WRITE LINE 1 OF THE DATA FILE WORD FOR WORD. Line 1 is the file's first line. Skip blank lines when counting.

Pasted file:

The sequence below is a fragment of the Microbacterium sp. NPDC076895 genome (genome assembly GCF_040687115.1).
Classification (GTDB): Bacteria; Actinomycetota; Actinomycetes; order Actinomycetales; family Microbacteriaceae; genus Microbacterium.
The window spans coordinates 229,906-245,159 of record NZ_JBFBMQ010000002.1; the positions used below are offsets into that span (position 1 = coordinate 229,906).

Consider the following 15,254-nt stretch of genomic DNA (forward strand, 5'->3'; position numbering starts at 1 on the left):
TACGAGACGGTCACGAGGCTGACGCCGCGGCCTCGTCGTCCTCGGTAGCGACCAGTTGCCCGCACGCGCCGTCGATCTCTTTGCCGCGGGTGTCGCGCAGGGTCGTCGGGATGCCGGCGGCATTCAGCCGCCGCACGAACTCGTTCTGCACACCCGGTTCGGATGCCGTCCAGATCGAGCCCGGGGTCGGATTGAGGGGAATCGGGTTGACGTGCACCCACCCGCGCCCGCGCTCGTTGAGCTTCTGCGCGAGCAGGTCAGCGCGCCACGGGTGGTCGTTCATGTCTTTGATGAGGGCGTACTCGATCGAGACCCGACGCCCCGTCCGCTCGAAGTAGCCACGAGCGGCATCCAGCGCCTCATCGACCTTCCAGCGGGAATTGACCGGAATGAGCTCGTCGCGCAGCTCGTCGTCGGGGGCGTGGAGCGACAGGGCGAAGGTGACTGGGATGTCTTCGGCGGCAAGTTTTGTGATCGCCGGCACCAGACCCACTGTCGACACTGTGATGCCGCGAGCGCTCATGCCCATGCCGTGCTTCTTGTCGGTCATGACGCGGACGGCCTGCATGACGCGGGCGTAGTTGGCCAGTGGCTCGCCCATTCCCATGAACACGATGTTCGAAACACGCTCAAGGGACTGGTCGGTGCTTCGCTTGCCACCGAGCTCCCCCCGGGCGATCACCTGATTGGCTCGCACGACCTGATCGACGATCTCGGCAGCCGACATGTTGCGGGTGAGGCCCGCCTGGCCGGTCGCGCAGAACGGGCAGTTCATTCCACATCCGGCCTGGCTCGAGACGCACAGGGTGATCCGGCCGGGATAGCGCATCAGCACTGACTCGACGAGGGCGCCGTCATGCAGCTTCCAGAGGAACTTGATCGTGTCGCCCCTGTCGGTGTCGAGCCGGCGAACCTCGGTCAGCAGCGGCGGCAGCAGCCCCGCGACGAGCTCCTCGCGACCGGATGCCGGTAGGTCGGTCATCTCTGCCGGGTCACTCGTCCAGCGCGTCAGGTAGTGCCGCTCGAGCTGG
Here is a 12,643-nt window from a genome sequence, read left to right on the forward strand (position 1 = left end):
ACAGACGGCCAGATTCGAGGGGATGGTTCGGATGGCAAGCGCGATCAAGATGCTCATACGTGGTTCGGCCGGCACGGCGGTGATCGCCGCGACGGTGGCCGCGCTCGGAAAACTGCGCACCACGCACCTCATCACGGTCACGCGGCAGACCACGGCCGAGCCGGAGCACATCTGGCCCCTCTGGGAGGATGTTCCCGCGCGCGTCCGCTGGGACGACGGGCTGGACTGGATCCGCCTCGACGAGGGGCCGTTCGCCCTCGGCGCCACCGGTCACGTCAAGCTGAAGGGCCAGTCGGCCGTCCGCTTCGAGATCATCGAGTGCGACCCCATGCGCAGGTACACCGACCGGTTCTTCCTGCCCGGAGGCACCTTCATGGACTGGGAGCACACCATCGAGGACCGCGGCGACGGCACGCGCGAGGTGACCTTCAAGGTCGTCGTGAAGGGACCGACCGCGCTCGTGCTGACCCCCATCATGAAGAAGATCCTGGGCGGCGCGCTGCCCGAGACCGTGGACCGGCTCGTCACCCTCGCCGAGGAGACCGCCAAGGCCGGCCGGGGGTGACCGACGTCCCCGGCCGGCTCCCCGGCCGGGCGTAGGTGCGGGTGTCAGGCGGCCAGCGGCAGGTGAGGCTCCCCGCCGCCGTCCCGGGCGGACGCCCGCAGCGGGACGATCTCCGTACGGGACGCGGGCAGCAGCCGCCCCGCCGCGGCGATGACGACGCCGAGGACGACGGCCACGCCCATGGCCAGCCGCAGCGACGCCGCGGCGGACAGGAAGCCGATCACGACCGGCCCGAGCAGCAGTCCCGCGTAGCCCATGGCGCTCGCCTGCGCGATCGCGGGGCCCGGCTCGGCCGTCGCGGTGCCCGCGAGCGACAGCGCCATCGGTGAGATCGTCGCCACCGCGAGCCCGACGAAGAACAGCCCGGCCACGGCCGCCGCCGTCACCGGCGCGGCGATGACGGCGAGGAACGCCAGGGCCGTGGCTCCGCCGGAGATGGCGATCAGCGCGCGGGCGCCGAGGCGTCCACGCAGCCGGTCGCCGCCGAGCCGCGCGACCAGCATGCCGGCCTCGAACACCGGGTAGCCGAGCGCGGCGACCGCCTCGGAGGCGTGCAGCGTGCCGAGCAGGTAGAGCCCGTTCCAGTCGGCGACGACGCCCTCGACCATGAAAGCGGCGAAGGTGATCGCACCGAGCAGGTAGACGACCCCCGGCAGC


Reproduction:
The sequence below is a fragment of the Microbacterium sp. NPDC076895 genome (genome assembly GCF_040687115.1).